The most popular sports you’ve never heard of
The University of Idaho is home to more than 20 club sports teams ranging from men’s volleyball and water polo to rodeo and rugby. The University of Idaho Horse Polo and Ultimate Frisbee teams are two of the lesser-known club teams on campus but their friendly atmosphere and welcoming attitude leave them open to any students wishing to participate.
Liz Moore, senior and president of the women’s varsity horse polo team, said the sport is intense but also a fun social activity and no experience is necessary to join the team.
“We will literally teach you everything,” Moore said.
Horse polo is played in teams of three while players ride their horses and attempt to score by hitting a ball between the goal posts with a wooden mallet.
Moore said the team plays four 7-minute quarters known as chukkers.
“It’s a pretty physical sport,” Moore said. “We wear helmets with face guards, knee guards, tall boots and gloves and we ride in an English saddle which is a lot different than most people are used to. They’re smaller and take a lot more leg muscle.”
Moore said she began riding horses when she was 9, but got involved with the polo team during her freshman year at UI. She said the team is competitive, but more importantly it is a social club.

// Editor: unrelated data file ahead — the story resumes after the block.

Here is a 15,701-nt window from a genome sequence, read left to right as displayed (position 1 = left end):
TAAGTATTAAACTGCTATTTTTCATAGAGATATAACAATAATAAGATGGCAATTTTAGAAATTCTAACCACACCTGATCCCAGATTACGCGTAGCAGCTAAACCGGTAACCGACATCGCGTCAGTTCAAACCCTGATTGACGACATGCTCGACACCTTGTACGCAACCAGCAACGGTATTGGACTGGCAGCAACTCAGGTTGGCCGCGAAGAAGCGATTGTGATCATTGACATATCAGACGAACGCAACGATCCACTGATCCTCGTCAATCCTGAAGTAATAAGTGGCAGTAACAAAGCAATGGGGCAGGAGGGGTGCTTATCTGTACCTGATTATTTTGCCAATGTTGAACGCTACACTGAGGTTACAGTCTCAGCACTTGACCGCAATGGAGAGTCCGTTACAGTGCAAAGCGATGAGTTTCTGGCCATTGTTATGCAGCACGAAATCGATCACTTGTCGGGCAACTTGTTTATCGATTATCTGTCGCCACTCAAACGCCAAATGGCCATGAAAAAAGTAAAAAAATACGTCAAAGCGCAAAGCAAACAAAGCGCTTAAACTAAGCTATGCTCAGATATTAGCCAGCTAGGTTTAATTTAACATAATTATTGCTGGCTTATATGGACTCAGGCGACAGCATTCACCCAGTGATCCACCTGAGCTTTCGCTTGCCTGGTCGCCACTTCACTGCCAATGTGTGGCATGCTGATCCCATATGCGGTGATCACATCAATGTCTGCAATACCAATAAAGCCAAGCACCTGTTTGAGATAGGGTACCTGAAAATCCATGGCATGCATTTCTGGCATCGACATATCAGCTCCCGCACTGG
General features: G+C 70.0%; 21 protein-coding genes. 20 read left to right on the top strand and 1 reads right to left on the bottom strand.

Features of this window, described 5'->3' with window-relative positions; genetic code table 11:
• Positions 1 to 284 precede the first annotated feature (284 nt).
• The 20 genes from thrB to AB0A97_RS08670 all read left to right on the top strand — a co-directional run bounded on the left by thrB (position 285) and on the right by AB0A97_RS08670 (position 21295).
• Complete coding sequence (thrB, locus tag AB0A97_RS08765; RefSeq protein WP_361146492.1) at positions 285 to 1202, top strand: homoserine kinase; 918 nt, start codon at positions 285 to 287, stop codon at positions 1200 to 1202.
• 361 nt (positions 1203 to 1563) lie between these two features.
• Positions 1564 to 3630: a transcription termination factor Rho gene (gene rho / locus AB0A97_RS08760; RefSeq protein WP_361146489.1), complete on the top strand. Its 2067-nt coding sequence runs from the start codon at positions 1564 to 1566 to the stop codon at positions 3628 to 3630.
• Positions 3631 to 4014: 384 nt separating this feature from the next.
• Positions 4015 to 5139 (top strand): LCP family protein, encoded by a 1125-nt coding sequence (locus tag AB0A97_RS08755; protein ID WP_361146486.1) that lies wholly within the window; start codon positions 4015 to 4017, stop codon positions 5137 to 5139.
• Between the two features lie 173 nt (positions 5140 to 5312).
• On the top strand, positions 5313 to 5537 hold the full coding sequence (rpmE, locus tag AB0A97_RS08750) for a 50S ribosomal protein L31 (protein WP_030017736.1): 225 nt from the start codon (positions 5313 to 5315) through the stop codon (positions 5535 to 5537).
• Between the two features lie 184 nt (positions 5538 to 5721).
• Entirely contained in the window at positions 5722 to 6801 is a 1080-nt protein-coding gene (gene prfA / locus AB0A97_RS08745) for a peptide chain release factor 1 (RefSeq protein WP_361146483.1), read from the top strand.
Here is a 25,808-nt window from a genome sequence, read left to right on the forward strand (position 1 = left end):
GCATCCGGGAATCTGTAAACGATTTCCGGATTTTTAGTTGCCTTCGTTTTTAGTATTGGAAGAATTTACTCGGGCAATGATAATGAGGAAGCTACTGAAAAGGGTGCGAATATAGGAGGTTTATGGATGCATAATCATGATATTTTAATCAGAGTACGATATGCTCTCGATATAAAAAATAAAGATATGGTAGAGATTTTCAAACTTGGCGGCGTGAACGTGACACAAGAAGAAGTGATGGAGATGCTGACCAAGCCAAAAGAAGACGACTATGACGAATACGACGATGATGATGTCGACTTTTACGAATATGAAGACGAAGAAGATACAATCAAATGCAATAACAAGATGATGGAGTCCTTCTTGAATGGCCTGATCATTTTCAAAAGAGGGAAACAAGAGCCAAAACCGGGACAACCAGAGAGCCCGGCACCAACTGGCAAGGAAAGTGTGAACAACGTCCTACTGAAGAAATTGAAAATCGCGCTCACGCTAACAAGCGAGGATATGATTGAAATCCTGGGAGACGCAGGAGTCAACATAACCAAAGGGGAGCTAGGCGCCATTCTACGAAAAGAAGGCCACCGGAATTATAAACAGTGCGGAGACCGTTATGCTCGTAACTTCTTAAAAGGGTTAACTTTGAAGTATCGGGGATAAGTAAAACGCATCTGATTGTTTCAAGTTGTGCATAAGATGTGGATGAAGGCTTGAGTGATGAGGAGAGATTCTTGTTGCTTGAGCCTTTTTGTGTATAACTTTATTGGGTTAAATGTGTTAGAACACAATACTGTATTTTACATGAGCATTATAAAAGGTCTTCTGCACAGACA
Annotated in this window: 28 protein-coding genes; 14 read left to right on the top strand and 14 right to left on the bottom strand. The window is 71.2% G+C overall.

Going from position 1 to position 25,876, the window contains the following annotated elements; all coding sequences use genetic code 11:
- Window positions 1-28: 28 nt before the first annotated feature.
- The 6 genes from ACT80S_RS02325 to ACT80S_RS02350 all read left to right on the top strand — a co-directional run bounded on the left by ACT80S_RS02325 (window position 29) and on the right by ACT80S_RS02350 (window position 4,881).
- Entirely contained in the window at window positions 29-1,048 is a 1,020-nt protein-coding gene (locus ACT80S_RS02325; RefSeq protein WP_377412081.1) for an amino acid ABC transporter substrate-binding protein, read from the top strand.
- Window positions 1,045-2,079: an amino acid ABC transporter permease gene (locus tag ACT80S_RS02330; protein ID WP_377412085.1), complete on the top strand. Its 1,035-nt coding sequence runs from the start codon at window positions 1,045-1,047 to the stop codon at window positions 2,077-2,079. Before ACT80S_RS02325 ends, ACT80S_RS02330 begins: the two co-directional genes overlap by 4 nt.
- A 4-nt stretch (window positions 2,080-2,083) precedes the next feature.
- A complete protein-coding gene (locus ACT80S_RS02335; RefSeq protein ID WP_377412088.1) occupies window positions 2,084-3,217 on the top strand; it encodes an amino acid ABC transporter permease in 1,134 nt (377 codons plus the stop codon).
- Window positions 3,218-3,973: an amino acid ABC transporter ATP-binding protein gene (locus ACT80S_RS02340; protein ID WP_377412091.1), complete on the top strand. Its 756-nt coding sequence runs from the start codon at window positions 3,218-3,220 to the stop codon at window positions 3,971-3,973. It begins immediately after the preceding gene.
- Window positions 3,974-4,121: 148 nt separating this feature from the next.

“When we travel, we stay at our opponents houses,” Moore said. “I’ve made some of my best friends playing (polo).”
Each team member pays $300 dues that go directly to caring for the team’s horses, which are housed at Paradise Stables in Moscow. The team has 12 horses this year and they are responsible for the care of the horses.
“We’re a self-sufficient club,” Moore said. “We clean the stables and take care of the horses. They are our responsibility.”
Horse polo teams do not travel with their own horses, so in order to compete against other schools they must ride the opposing team’s horses.
“It really improves you riding skills,” Moore said.
Opposing teams and players voted the UI horses the best playing pony-string last year.
“It means people liked our horses the best,” Moore said. “We take pride in our horses and they are very well cared for.”
The polo season runs from October through March, but Moore said the first semester is mainly dedicated to teaching players the game while the second semester is the competitive season.
The team competes against Washington State University, Oregon State University, Eastern Oregon University, Montana State University, California Polytechnic State University, Stanford, Westmont and Colorado State University.
The team plays in a regional tournament which then qualifies them for the national tournament. In 2010 the boy’s polo team competed in the national tournament.
Moore said all students are welcome to join the club regardless of riding experience and are given a trial period before they pay their dues. In order to get involved in the club, students should email email@example.com. The team practices four nights a week at Paradise Stables.
“I enjoy it because it’s intense, you make life-long friends and I love it because it’s competitive and we get to travel,” Moore said. “It’s just something different than your normal sport.”